Regarding noise cancelling, it did a decent job, but nothing extraordinary. Without noise cancelling, the headphone provided good isolation, and in a noisy environment with loud children, it worked pretty well. However, in a less noisy environment with a constant fan noise, the headphones induced a constant hiss, which was audible. The noise cancelling worked as expected, but it didn’t match up to the standards set by Sony, Bose, or even Focal Bathys. The passive isolation is actually doing most of the lifting here.

Interestingly, when I tested the headphones with and without noise cancelling, I found that with NC on, the sound quality improved significantly, with fewer distortions, less noise, and less bass bloat, even though it produced more sub-bass. It was a noticeable improvement that I would recommend not bypassing the NC setting. I even have measurements that demonstrate this.

I also tried out some additional settings on the Yamaha app, but they didn’t make a significant difference. To test the headphones, I used them directly with my phone and later switched to my PC, connecting them via a FIIO BTA 30 PRO Bluetooth transmitter.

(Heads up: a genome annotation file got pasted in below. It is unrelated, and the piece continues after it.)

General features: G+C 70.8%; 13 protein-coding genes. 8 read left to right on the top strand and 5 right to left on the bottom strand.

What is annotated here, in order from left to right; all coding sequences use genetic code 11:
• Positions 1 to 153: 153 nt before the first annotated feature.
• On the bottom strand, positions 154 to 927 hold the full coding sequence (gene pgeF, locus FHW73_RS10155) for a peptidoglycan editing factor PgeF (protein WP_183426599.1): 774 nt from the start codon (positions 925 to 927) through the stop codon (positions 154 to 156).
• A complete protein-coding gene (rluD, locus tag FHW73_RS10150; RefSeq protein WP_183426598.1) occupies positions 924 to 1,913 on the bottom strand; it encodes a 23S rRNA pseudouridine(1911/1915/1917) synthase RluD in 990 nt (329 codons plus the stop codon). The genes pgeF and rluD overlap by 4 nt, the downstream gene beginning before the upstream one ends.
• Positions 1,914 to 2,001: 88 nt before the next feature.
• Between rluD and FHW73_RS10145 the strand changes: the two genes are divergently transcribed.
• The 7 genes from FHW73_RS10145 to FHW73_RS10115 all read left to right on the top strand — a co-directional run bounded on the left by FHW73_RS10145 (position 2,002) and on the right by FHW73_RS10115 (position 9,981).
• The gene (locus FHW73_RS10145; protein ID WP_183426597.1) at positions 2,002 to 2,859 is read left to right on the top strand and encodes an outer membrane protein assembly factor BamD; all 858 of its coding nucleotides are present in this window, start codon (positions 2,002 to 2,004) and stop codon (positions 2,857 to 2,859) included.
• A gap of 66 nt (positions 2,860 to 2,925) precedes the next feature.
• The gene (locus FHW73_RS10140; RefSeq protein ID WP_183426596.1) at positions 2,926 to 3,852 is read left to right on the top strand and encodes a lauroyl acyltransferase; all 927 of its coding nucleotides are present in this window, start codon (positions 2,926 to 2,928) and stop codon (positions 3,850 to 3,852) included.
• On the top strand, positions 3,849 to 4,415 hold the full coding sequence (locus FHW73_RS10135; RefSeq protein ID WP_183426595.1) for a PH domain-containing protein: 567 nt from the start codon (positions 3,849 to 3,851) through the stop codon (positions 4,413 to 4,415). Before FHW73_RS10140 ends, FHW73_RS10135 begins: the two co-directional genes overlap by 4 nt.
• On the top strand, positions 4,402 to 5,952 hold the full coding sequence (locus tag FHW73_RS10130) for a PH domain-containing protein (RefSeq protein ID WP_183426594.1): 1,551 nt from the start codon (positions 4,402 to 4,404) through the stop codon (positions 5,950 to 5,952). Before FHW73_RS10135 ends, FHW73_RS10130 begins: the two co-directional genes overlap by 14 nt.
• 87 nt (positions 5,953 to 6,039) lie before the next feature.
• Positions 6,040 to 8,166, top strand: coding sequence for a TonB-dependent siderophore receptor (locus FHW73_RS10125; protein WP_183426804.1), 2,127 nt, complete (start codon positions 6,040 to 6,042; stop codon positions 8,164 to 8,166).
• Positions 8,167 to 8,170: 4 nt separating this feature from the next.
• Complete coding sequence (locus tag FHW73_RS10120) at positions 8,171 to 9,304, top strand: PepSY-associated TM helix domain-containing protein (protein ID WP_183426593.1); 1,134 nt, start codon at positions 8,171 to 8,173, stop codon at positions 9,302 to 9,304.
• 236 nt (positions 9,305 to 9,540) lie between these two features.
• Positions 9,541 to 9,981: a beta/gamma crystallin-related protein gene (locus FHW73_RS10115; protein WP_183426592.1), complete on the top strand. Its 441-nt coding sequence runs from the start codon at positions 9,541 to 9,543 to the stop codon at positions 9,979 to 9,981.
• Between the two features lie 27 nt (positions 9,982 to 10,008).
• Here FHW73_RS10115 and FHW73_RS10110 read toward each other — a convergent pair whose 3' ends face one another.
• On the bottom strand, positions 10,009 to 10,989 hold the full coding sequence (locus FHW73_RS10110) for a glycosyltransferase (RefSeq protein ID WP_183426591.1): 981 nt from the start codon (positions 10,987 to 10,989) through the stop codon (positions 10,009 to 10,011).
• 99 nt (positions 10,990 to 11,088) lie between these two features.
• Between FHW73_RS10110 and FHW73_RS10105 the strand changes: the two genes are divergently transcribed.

Now let’s dive into the listening impressions.

Listening Impressions and tests

The tests have been done using my Oneplus 9 Pro phone, but also with the Ifi BTA 30 PRO Bluetooth transmitter. With Ifi I was able to use the mini dsp ears to measure the headphones. Don’t forget that the mini dsp ears is not a professional tool, so don’t take the measurements as a final decision factor.

I also tested the headphones directly amplified through my system : Rockna Wavelight, Topping A90 Discrete hp amp. You get better control and more details, but the distortion on bass/sub bass is still there and not as good as when you enable ANC. However, it is still better than on bluetooth with ANC off. This is happening with both E700A and L700A.


The YH-700A’s bass is undoubtedly the star of the show, but it comes with both pros and cons. The bass has a monster-like quality to it, with an almost merciless attack that can overwhelm you at times. This headphone is definitely geared towards bass lovers who enjoy a deep, powerful low-end. While it may not be the most detailed or controlled bass out there, the punch and depth are impressive and can bring a new level of energy to a variety of songs and genres.